NoHo is ‘almost famous’. Magnolia and Lankershim, plus The Federal provided the backdrop for the song lyrics “No Ho.”
As the NoHo Arts District dot com team will always say: “NoHo is only as great as its people.” So when we get to meet interesting locals and folks who care for our neighborhood, we want to spread the word. Meet Son of Skooshny, a local group who sings about the NoHo Arts District. We asked member Mark Breyer some questions on the group and their song “No Ho.”
Who is Son of Skooshny?
Son of Skooshny is a spin-off from Skooshny, a Los Angeles–based, folk-rock band that developed a small but enthusiastic cult following among critics and fans around the world over the years. Son of Skooshny is my solo project along with producer–collaborator Steve Refling.
In my teens—I was kind of like the kid in Almost Famous—I interviewed Ray Davies of the Kinks and Marc Bolan of T. Rex for legendary Crawdaddy magazine. Then I went on to make my own music. In the 90s, The Sunday Times of London called an album by Skooshny “an irresistible era-defying classic.” That sure was nice to read!
“Powerpop maven Mark Breyer has been writing heartbreakingly beautiful songs for a long time, first with cult favorites Skooshny and most recently on his own, under the name Son of Skooshny. His latest one, No Ho—a collaboration with multi-instrumentalist/producer Steve Refling, streaming at Bandcamp—paints a gently devastating portrait of existential angst and understated despair, a couple doomed from the start traipsing their way through a vivid LA milieu. And the title could be as savage for the girl as the narrator’s prospects are bleak.” — New York Music Daily
What’s the song “No Ho” about?
I worked with a younger woman, Angie, about 15 years ago. We went out a couple of times, but that was about it. I had feelings for her, but I was too reserved to act on them. I kicked myself for years for not having been more dynamic.
Angie got back in touch with me in early 2014, now a single mother with two young daughters. She was back in college, pursuing a master’s degree. She needed help with a linguistics course she was taking and with short stories she was writing. She called me because I had a background both in linguistics and in copyediting.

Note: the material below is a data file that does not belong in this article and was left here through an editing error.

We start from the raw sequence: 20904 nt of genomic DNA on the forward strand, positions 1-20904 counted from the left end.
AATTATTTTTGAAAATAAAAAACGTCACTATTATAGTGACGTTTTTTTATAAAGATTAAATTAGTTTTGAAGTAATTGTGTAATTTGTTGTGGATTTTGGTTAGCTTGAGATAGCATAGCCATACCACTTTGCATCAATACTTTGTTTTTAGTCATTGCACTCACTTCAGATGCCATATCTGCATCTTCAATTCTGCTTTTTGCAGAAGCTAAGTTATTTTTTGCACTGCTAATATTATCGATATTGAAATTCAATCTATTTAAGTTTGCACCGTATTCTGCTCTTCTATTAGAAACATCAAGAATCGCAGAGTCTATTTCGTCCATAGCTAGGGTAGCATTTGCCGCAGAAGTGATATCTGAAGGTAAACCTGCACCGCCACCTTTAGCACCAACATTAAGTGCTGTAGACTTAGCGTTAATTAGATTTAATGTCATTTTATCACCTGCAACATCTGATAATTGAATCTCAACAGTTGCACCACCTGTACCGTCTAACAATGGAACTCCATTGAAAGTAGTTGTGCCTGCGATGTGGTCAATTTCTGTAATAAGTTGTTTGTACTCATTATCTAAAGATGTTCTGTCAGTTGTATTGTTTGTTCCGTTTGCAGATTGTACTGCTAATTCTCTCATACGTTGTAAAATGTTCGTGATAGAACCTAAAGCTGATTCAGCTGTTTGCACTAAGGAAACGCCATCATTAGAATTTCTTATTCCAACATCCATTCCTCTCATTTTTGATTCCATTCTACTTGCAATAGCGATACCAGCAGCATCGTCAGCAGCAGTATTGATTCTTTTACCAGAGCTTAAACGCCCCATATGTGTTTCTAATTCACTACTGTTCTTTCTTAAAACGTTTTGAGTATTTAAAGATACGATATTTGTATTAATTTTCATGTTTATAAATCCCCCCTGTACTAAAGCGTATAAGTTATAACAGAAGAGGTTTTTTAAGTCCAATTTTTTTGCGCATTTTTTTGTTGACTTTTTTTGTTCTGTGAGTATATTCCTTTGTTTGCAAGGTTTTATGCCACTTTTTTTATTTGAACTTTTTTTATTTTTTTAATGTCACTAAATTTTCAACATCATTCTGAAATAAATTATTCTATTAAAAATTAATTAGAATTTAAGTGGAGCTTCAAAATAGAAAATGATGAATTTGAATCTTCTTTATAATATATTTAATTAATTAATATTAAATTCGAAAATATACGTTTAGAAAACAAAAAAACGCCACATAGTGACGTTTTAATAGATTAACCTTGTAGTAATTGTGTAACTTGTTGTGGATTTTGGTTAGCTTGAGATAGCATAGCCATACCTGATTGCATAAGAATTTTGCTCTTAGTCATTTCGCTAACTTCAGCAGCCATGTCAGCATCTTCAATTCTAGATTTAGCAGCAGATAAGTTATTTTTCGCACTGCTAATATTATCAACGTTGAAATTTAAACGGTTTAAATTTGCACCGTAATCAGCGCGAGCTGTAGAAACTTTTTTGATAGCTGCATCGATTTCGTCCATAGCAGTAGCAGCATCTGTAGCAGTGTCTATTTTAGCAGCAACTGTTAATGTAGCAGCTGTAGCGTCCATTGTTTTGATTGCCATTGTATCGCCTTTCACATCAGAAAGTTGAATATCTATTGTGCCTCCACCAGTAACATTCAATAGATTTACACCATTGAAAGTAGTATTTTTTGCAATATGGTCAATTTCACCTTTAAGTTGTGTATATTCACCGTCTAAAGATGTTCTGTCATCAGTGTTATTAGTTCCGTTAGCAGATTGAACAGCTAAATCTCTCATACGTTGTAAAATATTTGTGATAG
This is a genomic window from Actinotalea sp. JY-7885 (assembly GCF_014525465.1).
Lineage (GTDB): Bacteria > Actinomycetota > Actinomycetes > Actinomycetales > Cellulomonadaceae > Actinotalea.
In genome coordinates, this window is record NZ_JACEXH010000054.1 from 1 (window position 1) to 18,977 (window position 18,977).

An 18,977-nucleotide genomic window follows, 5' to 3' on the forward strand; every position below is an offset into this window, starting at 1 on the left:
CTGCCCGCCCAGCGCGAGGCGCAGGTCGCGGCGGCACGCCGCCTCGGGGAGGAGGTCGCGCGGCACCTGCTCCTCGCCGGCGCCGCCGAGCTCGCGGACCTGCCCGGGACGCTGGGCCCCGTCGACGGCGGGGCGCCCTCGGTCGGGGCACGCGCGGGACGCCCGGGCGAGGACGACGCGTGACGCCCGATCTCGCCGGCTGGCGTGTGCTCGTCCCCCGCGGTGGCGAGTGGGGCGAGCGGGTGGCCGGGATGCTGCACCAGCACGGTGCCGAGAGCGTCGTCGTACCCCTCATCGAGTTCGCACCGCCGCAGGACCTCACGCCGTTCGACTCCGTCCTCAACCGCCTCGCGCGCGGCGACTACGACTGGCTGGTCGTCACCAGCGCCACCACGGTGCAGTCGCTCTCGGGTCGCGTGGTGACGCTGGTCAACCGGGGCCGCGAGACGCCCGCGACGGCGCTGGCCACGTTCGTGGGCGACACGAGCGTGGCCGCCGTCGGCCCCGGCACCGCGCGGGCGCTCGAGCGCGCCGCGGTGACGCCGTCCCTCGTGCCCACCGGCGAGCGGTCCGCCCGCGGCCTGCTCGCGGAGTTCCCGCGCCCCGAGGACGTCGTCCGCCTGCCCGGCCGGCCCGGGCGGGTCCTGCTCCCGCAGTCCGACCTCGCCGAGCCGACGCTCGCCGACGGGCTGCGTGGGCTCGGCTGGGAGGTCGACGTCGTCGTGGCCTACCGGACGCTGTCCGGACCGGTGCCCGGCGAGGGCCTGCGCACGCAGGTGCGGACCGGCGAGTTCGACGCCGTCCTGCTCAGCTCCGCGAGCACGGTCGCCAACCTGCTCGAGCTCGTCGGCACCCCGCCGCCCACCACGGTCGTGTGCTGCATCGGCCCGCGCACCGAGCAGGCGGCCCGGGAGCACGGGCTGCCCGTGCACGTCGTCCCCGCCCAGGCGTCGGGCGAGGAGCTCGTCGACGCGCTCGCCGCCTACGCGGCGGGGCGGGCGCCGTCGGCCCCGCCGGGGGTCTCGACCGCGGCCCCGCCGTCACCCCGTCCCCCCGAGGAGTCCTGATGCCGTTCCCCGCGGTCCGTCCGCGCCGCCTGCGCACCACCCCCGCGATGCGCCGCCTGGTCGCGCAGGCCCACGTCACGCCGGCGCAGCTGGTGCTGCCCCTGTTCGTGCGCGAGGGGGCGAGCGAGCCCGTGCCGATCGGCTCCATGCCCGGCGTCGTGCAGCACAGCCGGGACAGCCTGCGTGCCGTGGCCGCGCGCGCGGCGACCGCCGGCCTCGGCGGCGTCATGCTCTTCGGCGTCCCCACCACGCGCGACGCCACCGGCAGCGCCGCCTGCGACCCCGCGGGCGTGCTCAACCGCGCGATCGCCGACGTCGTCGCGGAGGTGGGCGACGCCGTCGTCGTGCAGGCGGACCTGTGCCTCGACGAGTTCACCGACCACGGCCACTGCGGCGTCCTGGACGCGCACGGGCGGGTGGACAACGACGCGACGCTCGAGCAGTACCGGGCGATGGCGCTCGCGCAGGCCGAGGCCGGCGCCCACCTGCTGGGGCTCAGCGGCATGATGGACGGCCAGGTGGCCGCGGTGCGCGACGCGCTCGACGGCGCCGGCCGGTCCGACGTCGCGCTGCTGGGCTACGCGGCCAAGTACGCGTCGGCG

The song is about regrets over two missed opportunities for a romantic relationship with the same woman. The lesson: seize the moment.
Why did you decide to do a song about NoHo?
I was in the San Gabriel Valley, and she was in the west part of the San Fernando Valley. We chose NoHo because it’s a good halfway point. We met there every week for months for lunch, drinks, and linguistics.
I didn’t plan to write a song. With Angie and NoHo as inspirations, the song came easily to me. It’s not necessarily cheerful, but it is heartfelt.
One technical point: After I had completed recording the song and was about to release the single, I was informed that guidelines for digital releases prohibit the use of uppercase letters within a word in a title. So I had to change “NoHo” to “No Ho” or “Noho” or “No-Ho.” I wasn’t thrilled with the choices, but I opted for the first.
What’s your favorite part about the neighborhood?
Aside from its cool art and music vibe, I like the variety of eateries and drinkeries. We had a couple of Starbucks meetings, a birthday (hers) lunch at Salomi, Pitfire pizzas several times, and then numerous afternoons at the Federal Bar. The geography of NoHo provided the backdrop for the song lyrics. The Federal appears along with mentions of Magnolia and Lankershim.
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